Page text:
'A Sea of Small Boats': places and practices on the prehistoric seascape of western Britain

Gary Robinson

School Of History, Welsh History And Archaeology, Bangor University. Email: g.robinson@bangor.ac.uk


A beached currach on Inishmore, Aran Islands, Ireland

A beached currach on Inishmore, Aran Islands, Ireland (Photo: Author).

In the last 20 years landscape archaeology in Britain has developed in many directions, providing increasingly sophisticated understandings of prehistoric people's sense of place. In contrast to the growing body of work considering landscape, little attention has been given to the sea. Some archaeologists have noted the significance of the sea to the settings of monuments, where the sea is interpreted as a symbolic or metaphorical backdrop to life, and death, on the land. But prehistoric coastal, and island communities did not just gaze across the sea, but physically engaged with it, through the daily practices of seafaring and fishing. This article argues that the sea was not merely a neutral backdrop for human action, but was an active medium through which prehistoric communities lived, experienced and ordered their world. It will be argued that a consideration of the social construction of prehistoric seascapes is central to an understanding of the archaeological record of island and coastal communities in British Prehistory.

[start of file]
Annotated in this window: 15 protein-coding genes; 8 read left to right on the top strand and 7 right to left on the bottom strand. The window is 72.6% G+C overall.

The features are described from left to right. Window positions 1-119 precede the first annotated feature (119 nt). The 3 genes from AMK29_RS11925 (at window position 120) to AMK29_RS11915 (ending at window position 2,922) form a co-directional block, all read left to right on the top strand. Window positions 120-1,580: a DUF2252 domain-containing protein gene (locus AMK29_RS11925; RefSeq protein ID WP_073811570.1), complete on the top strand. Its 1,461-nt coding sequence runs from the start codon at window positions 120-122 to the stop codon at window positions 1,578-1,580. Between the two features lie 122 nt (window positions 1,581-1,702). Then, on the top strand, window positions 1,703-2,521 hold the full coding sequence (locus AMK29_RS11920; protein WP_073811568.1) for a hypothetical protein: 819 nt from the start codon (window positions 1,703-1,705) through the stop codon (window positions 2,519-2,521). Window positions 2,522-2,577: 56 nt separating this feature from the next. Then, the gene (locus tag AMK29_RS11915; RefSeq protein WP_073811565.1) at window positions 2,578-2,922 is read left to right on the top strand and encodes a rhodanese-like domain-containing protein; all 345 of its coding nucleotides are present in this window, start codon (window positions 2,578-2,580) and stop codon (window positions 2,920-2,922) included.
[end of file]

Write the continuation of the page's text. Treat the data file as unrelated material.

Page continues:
The article draws upon recent studies within landscape archaeology, maritime archaeology and maritime anthropology in order to construct a framework for exploring prehistoric seascapes. The archaeological evidence for the prehistoric use of the sea will be summarised for Western Britain and Ireland and key themes for further study identified. These themes will be examined through a detailed case study exploring the prehistoric archaeology of the Isles of Scilly. The case study will consider how we might begin to study the seascape and journeys made within it and how such journeys might be linked to the prehistoric archaeology of island and coastal landscapes. The social and symbolic meanings of the archaeological record will be investigated through an examination of their distribution, configuration and relationship to marine and terrestrial topography. It will be shown that the construction of the archaeological record of prehistoric coastal and island communities is intimately linked to the sea and that through such construction, experience of the later prehistoric landscape and seascape was manipulated and transformed.

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